When in Korea

Mrs. Baia’s story

The brains behind Mrs Baia’s Classroom.

Half Samoan, half Canadian. Falelatai village. New Zealand born.

Meet Ardyn Janelia Santos Baia.

A young woman who will share her goals in education, the truths of teaching and the realities of living in a foreign country.

Ardyn spent three years living and working in South Korea, so she has a fair bit of experience when it comes to teaching abroad.

However, when looking for teaching jobs, Korea was not necessarily the plan.

“Sadly, because Korea wasn’t where I saw myself teaching, I came to the country so misinformed. I was terribly ignorant. I didn’t know they had winter or snow. I assumed they were similar to Japan, and that is really offensive to a lot of Koreans.”

It was not just the country that Ardyn was not prepared for. Ardyn thinks back to her first day in the classroom.

 

 

Ardyn has always wanted to become a teacher, following in the footsteps of her mother and aunty.

Living in the county of Buyeo (부여), in the south Chungcheong province (충청남도), Ardyn taught in three elementary schools.

Over the years, Ardyn has realised two things with teaching. The first being, she is not made for younger children.

“The elementary kids are cute and I enjoy playing ESL games, making sure they are having fun while learning. However, I’m exhausted by the end of each class. I’m also naturally strict and stoic, so to save the little kiddies, I would prefer high school students. I’ve taught adult English classes and I have a natural rapport with them in comparison to younger students.”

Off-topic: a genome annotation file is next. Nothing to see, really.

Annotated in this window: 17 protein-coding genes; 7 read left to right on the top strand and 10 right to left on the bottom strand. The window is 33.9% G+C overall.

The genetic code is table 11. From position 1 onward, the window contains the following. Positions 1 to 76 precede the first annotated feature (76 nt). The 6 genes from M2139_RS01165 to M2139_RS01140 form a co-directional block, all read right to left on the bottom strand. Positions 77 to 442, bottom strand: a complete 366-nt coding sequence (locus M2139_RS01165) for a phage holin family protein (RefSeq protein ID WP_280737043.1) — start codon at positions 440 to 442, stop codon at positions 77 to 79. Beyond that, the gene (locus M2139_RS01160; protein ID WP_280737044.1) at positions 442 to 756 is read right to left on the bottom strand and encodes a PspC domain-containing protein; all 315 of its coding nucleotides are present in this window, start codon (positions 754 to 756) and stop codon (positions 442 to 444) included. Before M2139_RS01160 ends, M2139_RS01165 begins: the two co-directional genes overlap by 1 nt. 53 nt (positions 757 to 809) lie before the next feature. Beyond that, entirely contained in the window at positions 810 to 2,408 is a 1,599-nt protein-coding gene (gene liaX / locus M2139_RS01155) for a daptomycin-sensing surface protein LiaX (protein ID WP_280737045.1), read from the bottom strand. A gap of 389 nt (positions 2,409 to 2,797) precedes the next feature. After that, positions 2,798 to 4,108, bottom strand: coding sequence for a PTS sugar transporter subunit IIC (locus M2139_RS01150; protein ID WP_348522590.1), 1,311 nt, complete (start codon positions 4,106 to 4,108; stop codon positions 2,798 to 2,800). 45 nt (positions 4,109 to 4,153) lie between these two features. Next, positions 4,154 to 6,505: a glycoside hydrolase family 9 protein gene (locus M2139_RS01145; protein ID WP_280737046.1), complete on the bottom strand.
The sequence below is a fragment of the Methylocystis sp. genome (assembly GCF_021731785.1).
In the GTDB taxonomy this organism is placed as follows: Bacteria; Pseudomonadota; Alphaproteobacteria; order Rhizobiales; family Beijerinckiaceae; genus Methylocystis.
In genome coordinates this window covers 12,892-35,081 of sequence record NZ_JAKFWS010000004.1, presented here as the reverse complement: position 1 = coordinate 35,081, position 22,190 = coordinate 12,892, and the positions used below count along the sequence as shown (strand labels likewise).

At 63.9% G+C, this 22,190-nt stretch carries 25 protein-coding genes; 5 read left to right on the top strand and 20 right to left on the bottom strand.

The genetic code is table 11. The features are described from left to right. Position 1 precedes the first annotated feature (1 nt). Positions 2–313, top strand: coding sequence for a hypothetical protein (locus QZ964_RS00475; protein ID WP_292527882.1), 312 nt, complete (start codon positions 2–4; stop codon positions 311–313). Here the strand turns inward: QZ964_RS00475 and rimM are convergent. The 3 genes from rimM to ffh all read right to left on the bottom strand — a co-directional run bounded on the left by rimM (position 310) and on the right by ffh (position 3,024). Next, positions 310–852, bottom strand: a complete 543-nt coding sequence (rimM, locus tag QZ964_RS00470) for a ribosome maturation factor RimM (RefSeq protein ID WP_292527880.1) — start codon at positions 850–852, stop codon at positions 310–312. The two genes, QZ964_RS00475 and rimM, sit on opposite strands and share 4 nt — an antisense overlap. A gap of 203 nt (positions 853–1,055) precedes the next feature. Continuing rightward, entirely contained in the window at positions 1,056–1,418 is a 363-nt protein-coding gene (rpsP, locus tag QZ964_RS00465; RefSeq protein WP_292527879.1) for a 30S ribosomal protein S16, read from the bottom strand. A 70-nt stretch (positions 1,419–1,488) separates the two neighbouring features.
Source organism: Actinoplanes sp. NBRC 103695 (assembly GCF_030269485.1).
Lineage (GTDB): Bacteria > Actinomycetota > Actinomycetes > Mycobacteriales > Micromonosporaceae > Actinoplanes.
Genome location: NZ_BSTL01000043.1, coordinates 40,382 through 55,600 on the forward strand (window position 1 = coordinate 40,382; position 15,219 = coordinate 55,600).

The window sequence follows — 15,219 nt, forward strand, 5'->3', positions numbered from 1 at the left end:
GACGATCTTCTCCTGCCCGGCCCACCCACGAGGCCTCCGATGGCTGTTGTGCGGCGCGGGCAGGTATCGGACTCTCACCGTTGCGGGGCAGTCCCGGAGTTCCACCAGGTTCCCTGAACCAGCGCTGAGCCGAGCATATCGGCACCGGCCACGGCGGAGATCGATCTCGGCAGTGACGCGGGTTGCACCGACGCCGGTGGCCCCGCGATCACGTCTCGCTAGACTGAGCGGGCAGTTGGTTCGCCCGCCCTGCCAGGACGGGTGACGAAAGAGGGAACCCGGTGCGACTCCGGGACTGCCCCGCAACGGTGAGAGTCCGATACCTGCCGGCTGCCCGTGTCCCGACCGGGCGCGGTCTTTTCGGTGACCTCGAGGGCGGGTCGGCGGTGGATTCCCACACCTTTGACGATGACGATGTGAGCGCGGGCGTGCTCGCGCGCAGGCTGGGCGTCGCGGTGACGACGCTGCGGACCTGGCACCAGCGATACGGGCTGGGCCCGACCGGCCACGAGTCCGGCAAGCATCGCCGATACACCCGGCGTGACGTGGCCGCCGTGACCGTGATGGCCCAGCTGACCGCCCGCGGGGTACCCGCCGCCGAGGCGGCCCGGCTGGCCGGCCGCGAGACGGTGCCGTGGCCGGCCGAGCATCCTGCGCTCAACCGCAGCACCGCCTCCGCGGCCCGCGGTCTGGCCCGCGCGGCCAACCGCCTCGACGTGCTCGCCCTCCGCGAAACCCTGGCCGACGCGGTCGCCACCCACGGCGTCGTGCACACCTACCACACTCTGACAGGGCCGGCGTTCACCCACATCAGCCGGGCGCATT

The 24 year old has come to the conclusion that she wants to be teaching more than English as a second language.

Being an English literature and language major, Ardyn wants to try her hand in teaching literature.

On top of that, Ardyn enjoys theatre and hopes to one day become a drama teacher.

“I feel a little brain dead some days teaching ESL, especially when you have to teach “Where are you from? I’m from Korea” for three years, it can become a little mundane for the teacher.”

"The staring in Korea! You don't feel like a celebrity. You feel like there's something on your face."

Outside the school gates, the day to day life for most native English teachers is not all roses and daisies, as one would expect.

Ardyn shares the one thing about living in Korea that has frustrated her these last few years.

“The staring! You do not feel like a celebrity. You feel like there is something on your face. I lived in Brunei and the people there would stare. It was understandable though because at the time, we were one of few foreign families in town. Brunei was nowhere near as developed as Korea. I never expected Korea to be similar when it comes to staring at foreigners.”

Ardyn recalls a time when the staring in Korea was unbearable.

 

 

Ardyn Baia and her mother

Mrs. Baia farewelled Gyuam, Naesan and Yongdang elementary schools at the end of August 2016.

Being a passionate teacher, Ardyn shares a few words for those aspiring to teach English in Korea.

 

 

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